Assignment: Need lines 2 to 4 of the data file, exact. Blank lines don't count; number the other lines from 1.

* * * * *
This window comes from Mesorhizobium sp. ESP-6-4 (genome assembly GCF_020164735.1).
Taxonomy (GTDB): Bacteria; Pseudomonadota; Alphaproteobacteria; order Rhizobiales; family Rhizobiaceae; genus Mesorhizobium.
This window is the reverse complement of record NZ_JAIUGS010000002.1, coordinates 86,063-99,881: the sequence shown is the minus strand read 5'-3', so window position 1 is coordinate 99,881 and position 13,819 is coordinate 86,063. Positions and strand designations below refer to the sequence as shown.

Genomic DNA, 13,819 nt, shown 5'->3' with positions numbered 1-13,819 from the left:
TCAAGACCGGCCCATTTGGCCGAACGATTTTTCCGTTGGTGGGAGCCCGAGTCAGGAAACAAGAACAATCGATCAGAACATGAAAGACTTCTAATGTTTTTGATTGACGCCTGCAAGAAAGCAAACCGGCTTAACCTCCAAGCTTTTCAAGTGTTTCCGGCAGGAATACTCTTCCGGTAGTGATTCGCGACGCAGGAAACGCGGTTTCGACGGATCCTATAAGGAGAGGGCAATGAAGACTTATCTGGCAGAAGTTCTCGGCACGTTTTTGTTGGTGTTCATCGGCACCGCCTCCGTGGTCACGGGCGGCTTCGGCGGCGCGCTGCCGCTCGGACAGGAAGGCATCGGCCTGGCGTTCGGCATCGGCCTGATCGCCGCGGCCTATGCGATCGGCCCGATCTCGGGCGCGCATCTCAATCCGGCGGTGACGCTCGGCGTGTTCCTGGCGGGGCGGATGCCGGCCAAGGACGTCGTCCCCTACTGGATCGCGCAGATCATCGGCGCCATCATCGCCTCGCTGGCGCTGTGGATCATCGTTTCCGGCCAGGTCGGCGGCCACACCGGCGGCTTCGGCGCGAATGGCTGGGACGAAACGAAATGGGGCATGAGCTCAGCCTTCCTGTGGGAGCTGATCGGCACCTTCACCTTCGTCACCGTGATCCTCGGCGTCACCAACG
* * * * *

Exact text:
Taxonomy (GTDB): Bacteria; Pseudomonadota; Alphaproteobacteria; order Rhizobiales; family Rhizobiaceae; genus Mesorhizobium.
This window is the reverse complement of record NZ_JAIUGS010000002.1, coordinates 86,063-99,881: the sequence shown is the minus strand read 5'-3', so window position 1 is coordinate 99,881 and position 13,819 is coordinate 86,063. Positions and strand designations below refer to the sequence as shown.

Genomic DNA, 13,819 nt, shown 5'->3' with positions numbered 1-13,819 from the left: